Outrage After MSNBC Put Texas Two-Step Chryon Over Image Of Governor Greg Abbott In A Wheelchair

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‘No class’: Ted Cruz sparks outrage against MSNBC for placing ‘Texas Two-Step’ chryon over statue of Governor Greg Abbott in a wheelchair

  • Chyron appeared in a teaser in Tuesday’s episode of Andrea Mitchell Reports
  • A picture of Governor Greg Abbott, a Republican, read ‘Texas Two Step’
  • Abbott has been using a wheelchair since an accident in 1984 left him paralyzed
  • Senator Ted Cruz led critics to accuse MSNBC of ‘no class’

MSNBC is facing criticism over an on-screen image that reads “Texas Two Step” that appeared above an image of Texas Governor Greg Abbott using a wheelchair.

Known in the industry as a chyron or lower third, the image appeared in Tuesday’s episode of Andrea Mitchell Reports during a teaser for a segment about Texas Republicans’ push for tougher election laws.

The combination of the name of the “two-step” country western dance with an image of Abbott in his wheelchair sparked immediate outrage and accusations that MSNBC was making fun of the Republican governor’s disability.

“No lesson,” Senator Ted Cruz, a Republican from Texas, tweeted.

An MSNBC spokesperson did not immediately respond to a request for comment on the incident from DailyMail.com on Wednesday.

Texas Republican Senator Ted Cruz led criticism of MSNBC after the network linked a

Texas Republican Senator Ted Cruz led criticism of MSNBC after the network linked a “Texas Two Step” graphic lecture to Governor Greg Abbott in a wheelchair

“And the winner for the most insensitive and deeply stupid chyron of the year goes to…” joked Joe Concha, a media columnist for The Hill.

“It’s okay because it’s Republican,” Twitter user Ryan Petty said.

‘WHAT THE HELL is this MSNBC???’ noted another Twitter user. “Ridiculing @GregAbbott_TX for not being able to walk?”

“I’ll be the first to criticize my governor for the way he runs my state…it’s my duty and my right to do that…but this inference is wrong on so many levels,” commented another on.

In 1984, Abbott was jogging when a storm-damaged oak fell on him, breaking his spine and paralyzing him from the waist down.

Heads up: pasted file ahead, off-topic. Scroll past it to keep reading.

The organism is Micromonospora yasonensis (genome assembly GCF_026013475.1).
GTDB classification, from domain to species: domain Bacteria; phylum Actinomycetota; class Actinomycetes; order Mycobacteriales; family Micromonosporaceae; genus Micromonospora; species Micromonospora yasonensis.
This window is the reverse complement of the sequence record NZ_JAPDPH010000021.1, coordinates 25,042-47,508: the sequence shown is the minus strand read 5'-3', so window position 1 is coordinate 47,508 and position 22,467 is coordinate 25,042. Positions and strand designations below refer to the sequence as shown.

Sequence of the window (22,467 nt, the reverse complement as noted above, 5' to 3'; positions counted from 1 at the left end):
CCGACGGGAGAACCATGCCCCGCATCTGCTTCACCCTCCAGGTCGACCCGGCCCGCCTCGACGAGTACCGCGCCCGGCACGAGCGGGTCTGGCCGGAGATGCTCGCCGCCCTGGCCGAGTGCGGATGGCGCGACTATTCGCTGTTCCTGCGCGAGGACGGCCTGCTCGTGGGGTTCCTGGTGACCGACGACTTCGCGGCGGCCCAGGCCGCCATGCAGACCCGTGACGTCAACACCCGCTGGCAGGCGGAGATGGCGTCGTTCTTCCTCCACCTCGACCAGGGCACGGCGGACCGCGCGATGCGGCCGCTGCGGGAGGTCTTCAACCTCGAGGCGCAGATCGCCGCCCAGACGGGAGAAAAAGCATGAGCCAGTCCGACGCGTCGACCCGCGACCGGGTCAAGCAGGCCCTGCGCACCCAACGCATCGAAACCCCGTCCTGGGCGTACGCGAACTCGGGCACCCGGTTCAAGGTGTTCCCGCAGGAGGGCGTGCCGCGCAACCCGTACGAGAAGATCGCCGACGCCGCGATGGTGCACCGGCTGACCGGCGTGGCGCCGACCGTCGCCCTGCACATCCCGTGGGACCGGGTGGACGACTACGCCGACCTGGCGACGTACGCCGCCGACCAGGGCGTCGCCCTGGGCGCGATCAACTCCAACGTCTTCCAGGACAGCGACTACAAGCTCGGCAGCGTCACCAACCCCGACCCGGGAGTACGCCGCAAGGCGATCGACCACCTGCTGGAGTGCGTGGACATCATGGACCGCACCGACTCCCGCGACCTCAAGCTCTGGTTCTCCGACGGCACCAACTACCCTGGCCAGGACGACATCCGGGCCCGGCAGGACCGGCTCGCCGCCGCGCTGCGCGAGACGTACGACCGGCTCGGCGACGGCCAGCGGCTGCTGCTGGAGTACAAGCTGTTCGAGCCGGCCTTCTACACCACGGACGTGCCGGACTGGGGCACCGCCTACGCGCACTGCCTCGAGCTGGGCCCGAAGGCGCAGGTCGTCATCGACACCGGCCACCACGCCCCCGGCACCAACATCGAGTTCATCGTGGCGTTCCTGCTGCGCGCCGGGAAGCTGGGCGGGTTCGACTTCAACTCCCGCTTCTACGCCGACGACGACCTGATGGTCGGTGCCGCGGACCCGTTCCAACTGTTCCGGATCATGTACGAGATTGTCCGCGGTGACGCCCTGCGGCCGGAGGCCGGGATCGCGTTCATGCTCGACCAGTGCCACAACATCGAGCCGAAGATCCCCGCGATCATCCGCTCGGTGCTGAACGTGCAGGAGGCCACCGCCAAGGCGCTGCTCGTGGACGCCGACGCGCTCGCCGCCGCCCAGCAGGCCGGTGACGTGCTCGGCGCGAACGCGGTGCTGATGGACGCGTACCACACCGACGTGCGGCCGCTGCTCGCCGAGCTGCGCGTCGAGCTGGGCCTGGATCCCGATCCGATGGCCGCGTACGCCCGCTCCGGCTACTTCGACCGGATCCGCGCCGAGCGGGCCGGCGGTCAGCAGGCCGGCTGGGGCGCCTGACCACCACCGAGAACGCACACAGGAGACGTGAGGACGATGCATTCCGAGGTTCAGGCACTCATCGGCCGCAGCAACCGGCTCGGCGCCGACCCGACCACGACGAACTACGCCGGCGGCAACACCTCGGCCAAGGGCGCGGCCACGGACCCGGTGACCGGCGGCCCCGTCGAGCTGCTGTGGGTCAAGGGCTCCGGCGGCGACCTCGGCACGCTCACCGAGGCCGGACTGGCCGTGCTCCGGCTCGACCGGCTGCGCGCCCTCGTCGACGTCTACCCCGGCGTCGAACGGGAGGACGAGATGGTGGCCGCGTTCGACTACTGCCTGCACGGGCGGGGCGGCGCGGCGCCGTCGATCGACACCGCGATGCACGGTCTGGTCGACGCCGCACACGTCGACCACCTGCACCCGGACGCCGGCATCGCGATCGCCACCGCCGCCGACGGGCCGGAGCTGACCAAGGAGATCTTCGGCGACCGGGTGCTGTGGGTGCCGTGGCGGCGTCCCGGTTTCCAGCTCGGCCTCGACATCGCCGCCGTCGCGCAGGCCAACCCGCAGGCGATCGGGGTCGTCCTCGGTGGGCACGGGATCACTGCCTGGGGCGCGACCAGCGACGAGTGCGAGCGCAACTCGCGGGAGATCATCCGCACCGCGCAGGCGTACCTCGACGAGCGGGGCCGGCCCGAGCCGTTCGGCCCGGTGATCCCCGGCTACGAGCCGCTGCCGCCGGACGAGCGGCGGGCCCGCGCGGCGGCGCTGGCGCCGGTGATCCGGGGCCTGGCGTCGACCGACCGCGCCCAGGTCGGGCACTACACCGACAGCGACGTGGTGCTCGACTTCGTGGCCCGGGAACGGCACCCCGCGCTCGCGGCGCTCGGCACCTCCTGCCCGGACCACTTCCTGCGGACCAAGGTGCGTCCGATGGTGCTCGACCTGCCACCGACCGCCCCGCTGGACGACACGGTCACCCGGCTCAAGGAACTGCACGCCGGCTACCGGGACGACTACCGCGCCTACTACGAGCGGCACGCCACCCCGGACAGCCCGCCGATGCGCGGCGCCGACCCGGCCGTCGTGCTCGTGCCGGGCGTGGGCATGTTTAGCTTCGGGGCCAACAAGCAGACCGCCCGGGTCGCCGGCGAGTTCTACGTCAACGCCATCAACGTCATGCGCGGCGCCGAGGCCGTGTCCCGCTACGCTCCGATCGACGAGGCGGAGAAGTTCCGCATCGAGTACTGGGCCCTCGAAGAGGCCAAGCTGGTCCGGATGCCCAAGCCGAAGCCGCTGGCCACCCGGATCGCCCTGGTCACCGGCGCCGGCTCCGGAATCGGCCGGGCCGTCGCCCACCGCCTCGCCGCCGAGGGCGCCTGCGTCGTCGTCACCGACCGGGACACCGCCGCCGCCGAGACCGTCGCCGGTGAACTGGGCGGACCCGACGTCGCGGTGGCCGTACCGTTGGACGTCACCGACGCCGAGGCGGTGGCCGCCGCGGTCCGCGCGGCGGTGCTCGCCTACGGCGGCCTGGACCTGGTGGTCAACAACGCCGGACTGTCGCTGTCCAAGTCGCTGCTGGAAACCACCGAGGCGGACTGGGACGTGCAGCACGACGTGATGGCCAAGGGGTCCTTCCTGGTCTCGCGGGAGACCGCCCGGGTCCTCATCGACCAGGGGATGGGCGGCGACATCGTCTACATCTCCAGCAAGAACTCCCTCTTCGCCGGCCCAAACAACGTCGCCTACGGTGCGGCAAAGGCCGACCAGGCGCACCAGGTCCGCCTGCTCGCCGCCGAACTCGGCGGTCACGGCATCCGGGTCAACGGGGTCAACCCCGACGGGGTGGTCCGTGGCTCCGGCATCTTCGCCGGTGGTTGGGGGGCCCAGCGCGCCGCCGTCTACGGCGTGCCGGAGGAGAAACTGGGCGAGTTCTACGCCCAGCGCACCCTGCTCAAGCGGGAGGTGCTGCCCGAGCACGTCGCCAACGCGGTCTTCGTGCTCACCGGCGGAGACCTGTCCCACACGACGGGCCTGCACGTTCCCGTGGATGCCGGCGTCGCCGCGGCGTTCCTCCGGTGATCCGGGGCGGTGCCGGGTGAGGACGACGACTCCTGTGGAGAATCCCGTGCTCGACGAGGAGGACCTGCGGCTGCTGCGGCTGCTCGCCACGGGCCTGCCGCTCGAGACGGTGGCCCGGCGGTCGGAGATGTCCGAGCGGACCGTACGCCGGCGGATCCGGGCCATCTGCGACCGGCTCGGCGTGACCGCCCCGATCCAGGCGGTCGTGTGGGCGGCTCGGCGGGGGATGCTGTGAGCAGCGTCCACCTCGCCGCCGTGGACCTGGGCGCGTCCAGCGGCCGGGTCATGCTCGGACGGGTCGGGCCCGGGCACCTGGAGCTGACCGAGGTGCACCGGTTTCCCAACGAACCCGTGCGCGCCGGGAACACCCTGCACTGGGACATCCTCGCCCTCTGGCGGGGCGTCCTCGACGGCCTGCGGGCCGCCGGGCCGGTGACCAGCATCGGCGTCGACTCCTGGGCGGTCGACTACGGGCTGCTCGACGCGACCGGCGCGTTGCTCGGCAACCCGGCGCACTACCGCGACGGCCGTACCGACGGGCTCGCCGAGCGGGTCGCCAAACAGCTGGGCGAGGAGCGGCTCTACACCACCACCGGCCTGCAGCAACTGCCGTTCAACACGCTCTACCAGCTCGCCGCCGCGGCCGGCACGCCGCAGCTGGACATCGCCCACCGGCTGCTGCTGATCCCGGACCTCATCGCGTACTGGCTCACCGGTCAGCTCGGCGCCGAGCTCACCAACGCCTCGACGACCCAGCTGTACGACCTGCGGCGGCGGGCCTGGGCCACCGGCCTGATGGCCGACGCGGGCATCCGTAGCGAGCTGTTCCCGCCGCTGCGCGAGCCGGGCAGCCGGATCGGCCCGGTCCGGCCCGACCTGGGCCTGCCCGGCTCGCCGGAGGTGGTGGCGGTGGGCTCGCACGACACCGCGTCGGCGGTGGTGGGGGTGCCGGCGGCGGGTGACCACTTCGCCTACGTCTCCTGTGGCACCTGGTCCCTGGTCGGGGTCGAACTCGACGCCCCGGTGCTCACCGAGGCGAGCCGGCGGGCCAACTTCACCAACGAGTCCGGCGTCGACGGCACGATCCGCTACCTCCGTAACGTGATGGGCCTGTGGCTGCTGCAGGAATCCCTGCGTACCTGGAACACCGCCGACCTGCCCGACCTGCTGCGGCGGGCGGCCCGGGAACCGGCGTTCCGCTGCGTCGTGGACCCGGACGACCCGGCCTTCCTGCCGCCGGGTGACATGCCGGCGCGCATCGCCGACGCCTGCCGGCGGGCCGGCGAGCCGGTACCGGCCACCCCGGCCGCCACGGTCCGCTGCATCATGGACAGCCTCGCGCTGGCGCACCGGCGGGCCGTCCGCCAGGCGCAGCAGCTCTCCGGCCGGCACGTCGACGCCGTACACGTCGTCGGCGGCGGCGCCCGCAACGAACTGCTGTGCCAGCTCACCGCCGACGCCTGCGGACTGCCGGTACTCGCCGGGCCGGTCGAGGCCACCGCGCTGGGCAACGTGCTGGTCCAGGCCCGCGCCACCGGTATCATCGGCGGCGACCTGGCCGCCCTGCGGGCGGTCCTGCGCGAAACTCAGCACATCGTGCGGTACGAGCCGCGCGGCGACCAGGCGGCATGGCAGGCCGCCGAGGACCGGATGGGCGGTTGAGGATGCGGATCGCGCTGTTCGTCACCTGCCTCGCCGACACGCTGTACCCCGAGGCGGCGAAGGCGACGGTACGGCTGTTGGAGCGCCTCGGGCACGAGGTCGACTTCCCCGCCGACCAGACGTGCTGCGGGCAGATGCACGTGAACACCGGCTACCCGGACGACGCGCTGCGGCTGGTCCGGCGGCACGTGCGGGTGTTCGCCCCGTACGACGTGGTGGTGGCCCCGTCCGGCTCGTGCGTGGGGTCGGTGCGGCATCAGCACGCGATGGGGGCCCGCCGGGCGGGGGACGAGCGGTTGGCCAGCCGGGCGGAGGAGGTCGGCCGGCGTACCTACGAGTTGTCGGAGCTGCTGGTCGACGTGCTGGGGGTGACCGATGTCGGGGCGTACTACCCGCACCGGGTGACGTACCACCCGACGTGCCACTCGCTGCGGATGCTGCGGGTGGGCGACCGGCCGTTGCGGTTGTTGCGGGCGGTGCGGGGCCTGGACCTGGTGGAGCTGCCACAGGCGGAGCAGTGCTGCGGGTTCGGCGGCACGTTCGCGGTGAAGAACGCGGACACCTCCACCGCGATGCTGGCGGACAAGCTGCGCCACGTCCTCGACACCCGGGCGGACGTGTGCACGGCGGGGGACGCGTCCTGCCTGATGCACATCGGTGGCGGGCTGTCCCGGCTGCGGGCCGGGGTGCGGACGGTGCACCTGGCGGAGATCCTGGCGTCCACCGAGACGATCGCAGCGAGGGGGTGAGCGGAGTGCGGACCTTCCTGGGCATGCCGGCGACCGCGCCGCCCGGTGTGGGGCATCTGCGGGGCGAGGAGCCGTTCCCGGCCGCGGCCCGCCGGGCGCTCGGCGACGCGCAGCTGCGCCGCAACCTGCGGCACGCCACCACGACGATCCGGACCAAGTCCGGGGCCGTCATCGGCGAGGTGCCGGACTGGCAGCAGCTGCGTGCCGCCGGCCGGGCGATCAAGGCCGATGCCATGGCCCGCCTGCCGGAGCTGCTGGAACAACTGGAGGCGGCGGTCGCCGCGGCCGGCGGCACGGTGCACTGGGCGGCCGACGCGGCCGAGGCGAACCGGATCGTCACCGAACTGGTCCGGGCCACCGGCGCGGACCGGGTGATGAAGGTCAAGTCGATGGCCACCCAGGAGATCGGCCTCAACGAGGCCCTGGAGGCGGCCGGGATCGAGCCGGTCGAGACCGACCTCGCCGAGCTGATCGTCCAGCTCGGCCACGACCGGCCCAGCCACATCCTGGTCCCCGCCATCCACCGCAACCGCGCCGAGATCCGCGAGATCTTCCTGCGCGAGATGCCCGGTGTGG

He was 26 at the time and recently graduated from law school and has been in a wheelchair ever since.

“Through this experience, Governor Abbott learned that our lives are not defined by our challenges,” his campaign site says of his accident.

Others responded to Cruz criticizing his infamous vacation in Cancun

Others responded to Cruz criticizing his infamous vacation in Cancun

“Instead, we define our lives by how we respond to those challenges. His victory over tragedy shows that Governor Greg Abbott does not shy away from challenges, but uses his lessons in perseverance to overcome them,” the statement said.

In 2014, MSNBC host Mitchell apologized after referring to Abbott’s “alleged disability.”

The gaffe came when she interviewed Abbott’s campaign opponent Wendy Davis, whose ad showed a photo of an empty wheelchair.

“I have in no way questioned Abbott’s handicap,” Mitchell said Talking Points Memo at that moment. “I was completely wrong.”

Tuesday’s MSNBC segment that sparked controversy focused on arguing over a bill for strict election security measures in Texas, which Democrats claim will disenfranchise voters.

Abbott, seen at the 2016 World Golf Championship, has used a wheelchair since he was hit by a falling oak tree while jogging in 1984

Abbott, seen at the 2016 World Golf Championship, has used a wheelchair since he was hit by a falling oak tree while jogging in 1984

Democrats staged a dramatic Capitol strike just before the end of the regular legislative session Sunday night in an effort to derail the bill by breaking the quorum.

Abbott has said he will order a special session to ultimately secure its approval, and is taunting Democrats with a vow to veto the portion of the budget that funds legislators’ salaries.

The governor too tweeted a reminder of the last time Texan Democrats dramatically blocked a bill: when then-State senator Wendy Davis spoke for more than 11 hours straight in 2013 to filibuster a sweeping anti-abortion measure, which immediately revived Republicans and approved in a special session .

“We all know how that story ended,” Abbott tweeted.

Republicans have a leading majority in both houses of the Texas legislature, and Abbott is expected to convene a special session soon to move forward with the election law.

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